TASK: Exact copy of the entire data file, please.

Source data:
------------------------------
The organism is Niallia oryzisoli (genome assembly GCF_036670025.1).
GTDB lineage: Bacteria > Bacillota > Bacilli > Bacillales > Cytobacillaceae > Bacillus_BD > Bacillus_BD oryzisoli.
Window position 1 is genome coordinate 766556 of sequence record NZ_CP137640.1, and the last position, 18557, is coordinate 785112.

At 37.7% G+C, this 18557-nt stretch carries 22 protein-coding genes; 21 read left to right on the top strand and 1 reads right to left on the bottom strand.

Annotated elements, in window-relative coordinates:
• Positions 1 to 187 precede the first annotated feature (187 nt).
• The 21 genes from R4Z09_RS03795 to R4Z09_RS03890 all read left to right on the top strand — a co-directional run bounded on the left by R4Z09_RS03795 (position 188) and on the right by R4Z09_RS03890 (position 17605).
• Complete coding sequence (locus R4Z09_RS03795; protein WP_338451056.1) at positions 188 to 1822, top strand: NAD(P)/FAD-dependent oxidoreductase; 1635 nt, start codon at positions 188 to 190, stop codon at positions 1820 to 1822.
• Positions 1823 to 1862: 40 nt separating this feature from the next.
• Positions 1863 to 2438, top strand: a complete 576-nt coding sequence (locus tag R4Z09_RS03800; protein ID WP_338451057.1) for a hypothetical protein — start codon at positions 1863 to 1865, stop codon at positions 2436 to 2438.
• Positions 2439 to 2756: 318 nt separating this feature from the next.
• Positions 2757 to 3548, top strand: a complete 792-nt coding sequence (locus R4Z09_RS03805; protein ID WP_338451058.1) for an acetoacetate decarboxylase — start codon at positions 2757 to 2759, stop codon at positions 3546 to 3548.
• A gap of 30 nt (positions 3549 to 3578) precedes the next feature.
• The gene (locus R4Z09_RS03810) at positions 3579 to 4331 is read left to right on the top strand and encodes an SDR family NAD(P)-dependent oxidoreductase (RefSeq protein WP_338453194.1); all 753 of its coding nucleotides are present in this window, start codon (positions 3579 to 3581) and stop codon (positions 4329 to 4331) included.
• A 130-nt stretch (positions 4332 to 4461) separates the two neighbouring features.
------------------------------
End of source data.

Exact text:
The organism is Niallia oryzisoli (genome assembly GCF_036670025.1).
GTDB lineage: Bacteria > Bacillota > Bacilli > Bacillales > Cytobacillaceae > Bacillus_BD > Bacillus_BD oryzisoli.
Window position 1 is genome coordinate 766556 of sequence record NZ_CP137640.1, and the last position, 18557, is coordinate 785112.

At 37.7% G+C, this 18557-nt stretch carries 22 protein-coding genes; 21 read left to right on the top strand and 1 reads right to left on the bottom strand.

Annotated elements, in window-relative coordinates:
• Positions 1 to 187 precede the first annotated feature (187 nt).
• The 21 genes from R4Z09_RS03795 to R4Z09_RS03890 all read left to right on the top strand — a co-directional run bounded on the left by R4Z09_RS03795 (position 188) and on the right by R4Z09_RS03890 (position 17605).
• Complete coding sequence (locus R4Z09_RS03795; protein WP_338451056.1) at positions 188 to 1822, top strand: NAD(P)/FAD-dependent oxidoreductase; 1635 nt, start codon at positions 188 to 190, stop codon at positions 1820 to 1822.
• Positions 1823 to 1862: 40 nt separating this feature from the next.
• Positions 1863 to 2438, top strand: a complete 576-nt coding sequence (locus tag R4Z09_RS03800; protein ID WP_338451057.1) for a hypothetical protein — start codon at positions 1863 to 1865, stop codon at positions 2436 to 2438.
• Positions 2439 to 2756: 318 nt separating this feature from the next.
• Positions 2757 to 3548, top strand: a complete 792-nt coding sequence (locus R4Z09_RS03805; protein ID WP_338451058.1) for an acetoacetate decarboxylase — start codon at positions 2757 to 2759, stop codon at positions 3546 to 3548.
• A gap of 30 nt (positions 3549 to 3578) precedes the next feature.
• The gene (locus R4Z09_RS03810) at positions 3579 to 4331 is read left to right on the top strand and encodes an SDR family NAD(P)-dependent oxidoreductase (RefSeq protein WP_338453194.1); all 753 of its coding nucleotides are present in this window, start codon (positions 3579 to 3581) and stop codon (positions 4329 to 4331) included.
• A 130-nt stretch (positions 4332 to 4461) separates the two neighbouring features.